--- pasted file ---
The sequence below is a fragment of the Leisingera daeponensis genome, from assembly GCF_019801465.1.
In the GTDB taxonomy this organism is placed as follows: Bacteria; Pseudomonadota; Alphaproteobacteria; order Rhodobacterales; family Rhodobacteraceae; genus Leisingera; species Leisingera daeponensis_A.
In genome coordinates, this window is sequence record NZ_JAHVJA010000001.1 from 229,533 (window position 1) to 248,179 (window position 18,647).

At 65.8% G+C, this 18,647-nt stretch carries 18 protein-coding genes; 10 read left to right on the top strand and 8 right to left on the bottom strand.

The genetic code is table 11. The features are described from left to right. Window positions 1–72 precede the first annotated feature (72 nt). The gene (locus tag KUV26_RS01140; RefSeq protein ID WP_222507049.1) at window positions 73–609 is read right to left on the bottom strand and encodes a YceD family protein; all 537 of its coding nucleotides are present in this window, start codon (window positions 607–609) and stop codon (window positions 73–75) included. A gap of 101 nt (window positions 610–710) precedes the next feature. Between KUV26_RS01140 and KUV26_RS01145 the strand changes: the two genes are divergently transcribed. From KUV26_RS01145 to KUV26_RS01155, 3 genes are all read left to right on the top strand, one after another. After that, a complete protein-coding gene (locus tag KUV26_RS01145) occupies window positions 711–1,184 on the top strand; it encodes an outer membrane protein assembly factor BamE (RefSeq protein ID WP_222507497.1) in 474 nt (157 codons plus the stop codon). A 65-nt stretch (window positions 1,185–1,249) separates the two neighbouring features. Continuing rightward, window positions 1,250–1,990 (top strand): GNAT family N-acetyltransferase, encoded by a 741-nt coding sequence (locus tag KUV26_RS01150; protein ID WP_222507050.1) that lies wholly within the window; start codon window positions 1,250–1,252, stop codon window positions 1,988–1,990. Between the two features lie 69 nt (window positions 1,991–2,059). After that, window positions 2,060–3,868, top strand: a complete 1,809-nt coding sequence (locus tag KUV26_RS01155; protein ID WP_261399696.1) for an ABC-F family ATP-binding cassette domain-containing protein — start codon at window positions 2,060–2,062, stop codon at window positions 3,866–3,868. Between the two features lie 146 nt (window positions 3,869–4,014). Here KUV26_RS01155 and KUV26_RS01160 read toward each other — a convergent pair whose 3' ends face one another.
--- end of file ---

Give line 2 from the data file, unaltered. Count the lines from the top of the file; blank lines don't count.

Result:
In the GTDB taxonomy this organism is placed as follows: Bacteria; Pseudomonadota; Alphaproteobacteria; order Rhodobacterales; family Rhodobacteraceae; genus Leisingera; species Leisingera daeponensis_A.